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‘Belief not needed’ to live a moral life, say majority in attitudes survey

05 May 2023


Volunteers at a food bank in the north-east of England

Volunteers at a food bank in the north-east of England

THREE-quarters of respondents in the UK part of a Pew Research Center survey said that it was not necessary to believe in God to be moral and have good values.

The global-attitudes survey suggests that in many of the advanced economies, the majority agree that faith is not necessary for morality. In the United States survey, 65 per cent said that it was not necessary; the UK’s figure was 76 per cent. Nine in ten people suveyed in Sweden thought that it was unnecessary to believe in God to be moral, while Israelis were evenly split over the question.

In Malaysia, however, only one in five in the survey considered that people could be moral without believing in God.

Even among those who profess a faith, most do not think that it is necessary to believe in God to have good values. In the UK survey, 63 per cent of people of faith believed that, compared with 95 per cent of those not affiliated to any religion.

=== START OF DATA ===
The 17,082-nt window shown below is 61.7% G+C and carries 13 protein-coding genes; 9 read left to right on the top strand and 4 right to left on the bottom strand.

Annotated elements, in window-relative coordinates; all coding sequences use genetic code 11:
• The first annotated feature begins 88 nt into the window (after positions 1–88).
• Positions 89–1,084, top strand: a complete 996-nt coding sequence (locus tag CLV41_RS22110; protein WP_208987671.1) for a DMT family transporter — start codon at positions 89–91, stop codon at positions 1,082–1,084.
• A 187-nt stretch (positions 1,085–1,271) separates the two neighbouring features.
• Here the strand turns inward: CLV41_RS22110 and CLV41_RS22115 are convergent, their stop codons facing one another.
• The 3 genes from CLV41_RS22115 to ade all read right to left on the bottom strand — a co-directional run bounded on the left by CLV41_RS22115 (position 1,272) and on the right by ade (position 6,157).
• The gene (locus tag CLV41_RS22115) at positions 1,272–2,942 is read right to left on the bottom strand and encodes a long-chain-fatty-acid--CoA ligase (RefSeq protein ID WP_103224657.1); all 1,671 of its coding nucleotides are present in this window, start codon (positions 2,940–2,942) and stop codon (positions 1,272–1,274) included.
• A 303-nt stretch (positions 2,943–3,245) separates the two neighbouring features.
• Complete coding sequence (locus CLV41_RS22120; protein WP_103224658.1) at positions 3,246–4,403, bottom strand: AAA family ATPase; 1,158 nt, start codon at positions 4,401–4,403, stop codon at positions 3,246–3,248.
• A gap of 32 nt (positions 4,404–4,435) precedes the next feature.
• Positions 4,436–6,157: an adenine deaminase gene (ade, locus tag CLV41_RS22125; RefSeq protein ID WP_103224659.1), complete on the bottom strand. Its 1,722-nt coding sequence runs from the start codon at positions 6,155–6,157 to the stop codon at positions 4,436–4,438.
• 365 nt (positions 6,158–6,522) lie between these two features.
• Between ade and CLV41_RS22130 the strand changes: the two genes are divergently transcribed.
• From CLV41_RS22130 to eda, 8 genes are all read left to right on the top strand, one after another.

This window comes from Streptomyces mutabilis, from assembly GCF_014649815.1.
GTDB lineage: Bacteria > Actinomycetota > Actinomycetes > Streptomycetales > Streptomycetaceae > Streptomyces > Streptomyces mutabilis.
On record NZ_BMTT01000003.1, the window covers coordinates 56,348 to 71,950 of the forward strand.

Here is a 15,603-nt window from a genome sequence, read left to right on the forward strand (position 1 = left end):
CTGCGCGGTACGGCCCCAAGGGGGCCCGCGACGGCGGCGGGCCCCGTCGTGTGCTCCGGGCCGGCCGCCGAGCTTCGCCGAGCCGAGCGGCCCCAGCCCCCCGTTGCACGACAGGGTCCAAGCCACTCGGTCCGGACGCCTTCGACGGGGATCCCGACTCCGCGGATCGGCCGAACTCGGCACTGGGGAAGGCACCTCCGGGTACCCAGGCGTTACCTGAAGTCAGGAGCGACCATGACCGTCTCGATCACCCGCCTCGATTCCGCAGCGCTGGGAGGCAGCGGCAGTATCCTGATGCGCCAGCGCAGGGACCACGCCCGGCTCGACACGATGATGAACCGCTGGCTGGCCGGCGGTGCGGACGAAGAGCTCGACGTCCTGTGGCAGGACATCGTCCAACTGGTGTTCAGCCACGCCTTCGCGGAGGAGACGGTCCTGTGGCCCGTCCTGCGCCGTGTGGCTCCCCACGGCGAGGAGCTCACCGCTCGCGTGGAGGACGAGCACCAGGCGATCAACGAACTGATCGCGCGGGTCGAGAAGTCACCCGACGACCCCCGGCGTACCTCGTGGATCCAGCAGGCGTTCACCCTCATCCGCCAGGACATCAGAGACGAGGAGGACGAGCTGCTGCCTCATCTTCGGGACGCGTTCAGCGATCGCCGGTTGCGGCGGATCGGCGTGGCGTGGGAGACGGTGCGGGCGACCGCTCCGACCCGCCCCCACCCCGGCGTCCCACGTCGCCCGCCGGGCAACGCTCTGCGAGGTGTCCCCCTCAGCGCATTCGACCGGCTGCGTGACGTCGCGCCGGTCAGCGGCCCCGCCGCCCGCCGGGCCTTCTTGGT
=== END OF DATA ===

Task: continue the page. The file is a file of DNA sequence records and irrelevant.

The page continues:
The likelihood of saying that it was not necessary to believe in God to have good values was higher among people on the Left, the university-educated, and younger people. Only in Sweden were Left and Right similar.

The survey found that attitudes had shifted little in the past 20 years. In the UK, in 2002, 73 per cent said that it was not necessary to be religious to live a good life, and 25 per cent disagreed.

People from 16 countries were questioned for the survey, including 1300 in the UK. Pew has not carried out interviews in countries with emerging or developing economies since it suspended in-person polling during Covid.

Previous polling on the same question, however, found that, in countries with low GDP, more people tended to hold that belief in God was essential for morality.

In 2019, in Kenya, which had the lowest GDP per capita, 95 per cent of people saw believing in God as a necessary aspect of morality. In Sweden, which had one of the highest GDPs per capita of the countries surveyed in 2019, only nine per cent of people expressed this view. More than eight out of ten people also held this view in Brazil, South Africa, Tunisia, Nigeria, Indonesia, and the Philippines — all countries with emerging or developing economies.

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